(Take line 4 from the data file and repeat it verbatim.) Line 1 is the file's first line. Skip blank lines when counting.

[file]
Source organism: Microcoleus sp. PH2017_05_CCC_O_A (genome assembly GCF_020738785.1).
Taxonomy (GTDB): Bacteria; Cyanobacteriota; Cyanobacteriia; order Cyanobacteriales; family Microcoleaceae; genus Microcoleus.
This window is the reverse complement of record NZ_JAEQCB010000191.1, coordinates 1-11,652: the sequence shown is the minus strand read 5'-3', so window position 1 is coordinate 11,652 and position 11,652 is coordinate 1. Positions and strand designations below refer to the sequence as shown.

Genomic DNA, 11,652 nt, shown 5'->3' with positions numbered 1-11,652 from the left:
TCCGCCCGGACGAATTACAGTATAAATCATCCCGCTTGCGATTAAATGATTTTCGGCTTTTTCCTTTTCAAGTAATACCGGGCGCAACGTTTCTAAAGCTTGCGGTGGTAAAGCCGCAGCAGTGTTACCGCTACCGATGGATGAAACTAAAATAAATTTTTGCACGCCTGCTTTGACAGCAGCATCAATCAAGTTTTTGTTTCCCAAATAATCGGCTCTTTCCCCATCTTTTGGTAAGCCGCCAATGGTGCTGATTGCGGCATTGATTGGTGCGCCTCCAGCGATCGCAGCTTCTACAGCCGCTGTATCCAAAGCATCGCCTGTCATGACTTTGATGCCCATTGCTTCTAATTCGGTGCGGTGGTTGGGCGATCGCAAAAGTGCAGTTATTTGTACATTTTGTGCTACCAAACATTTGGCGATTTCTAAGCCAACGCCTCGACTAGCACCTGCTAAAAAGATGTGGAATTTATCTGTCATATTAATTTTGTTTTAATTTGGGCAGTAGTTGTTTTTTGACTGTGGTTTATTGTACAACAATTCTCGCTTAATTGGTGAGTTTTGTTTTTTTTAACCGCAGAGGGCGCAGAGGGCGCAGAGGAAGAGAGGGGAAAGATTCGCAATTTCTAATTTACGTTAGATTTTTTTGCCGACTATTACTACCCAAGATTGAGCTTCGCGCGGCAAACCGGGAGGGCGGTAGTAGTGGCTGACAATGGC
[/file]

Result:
Genomic DNA, 11,652 nt, shown 5'->3' with positions numbered 1-11,652 from the left: